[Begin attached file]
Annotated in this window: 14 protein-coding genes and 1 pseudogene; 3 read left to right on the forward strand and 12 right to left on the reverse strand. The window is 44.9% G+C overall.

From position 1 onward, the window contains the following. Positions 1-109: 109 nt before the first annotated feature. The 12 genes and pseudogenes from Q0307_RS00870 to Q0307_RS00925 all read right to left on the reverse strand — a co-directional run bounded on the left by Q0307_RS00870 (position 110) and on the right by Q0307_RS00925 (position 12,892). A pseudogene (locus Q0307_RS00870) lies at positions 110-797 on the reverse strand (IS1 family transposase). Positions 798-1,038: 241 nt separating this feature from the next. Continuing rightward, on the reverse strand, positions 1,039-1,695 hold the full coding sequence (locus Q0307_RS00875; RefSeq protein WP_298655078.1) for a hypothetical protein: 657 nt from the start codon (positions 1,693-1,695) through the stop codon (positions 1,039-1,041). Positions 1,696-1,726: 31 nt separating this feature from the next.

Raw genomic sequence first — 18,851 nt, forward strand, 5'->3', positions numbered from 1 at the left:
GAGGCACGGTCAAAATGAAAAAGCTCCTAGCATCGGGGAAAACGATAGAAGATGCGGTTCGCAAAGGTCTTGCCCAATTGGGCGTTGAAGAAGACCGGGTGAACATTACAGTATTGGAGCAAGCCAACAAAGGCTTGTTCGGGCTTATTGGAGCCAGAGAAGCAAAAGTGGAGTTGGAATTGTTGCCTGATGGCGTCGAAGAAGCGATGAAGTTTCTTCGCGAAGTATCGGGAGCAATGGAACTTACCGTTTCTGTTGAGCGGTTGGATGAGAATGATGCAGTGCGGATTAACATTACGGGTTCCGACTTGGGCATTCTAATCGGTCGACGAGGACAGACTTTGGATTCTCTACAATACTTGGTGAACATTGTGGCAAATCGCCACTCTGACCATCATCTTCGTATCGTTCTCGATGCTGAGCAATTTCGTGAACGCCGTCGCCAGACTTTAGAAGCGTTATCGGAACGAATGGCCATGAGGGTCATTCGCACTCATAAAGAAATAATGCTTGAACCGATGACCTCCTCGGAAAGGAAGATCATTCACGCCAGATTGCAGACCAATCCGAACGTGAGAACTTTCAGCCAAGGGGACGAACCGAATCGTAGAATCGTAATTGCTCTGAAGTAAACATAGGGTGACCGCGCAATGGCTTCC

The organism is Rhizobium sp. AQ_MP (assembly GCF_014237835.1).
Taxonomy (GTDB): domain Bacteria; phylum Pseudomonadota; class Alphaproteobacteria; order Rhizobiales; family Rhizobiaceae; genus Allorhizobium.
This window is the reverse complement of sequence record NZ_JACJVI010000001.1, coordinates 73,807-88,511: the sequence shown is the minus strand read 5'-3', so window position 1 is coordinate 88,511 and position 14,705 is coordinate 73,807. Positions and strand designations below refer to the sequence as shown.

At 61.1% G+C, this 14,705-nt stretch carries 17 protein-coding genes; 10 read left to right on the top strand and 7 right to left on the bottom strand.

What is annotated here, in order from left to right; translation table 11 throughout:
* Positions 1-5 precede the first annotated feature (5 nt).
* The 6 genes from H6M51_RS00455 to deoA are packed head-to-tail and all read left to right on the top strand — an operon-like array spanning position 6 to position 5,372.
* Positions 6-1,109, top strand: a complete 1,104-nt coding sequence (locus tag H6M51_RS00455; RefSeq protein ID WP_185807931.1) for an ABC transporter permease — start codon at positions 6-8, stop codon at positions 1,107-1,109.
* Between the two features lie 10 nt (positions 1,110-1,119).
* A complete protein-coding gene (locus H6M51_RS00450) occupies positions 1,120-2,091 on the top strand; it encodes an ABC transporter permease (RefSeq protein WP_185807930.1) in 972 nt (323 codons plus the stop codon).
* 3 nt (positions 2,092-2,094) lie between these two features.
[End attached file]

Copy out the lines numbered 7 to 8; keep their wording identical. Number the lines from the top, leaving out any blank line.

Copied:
This window is the reverse complement of sequence record NZ_JACJVI010000001.1, coordinates 73,807-88,511: the sequence shown is the minus strand read 5'-3', so window position 1 is coordinate 88,511 and position 14,705 is coordinate 73,807. Positions and strand designations below refer to the sequence as shown.

At 61.1% G+C, this 14,705-nt stretch carries 17 protein-coding genes; 10 read left to right on the top strand and 7 right to left on the bottom strand.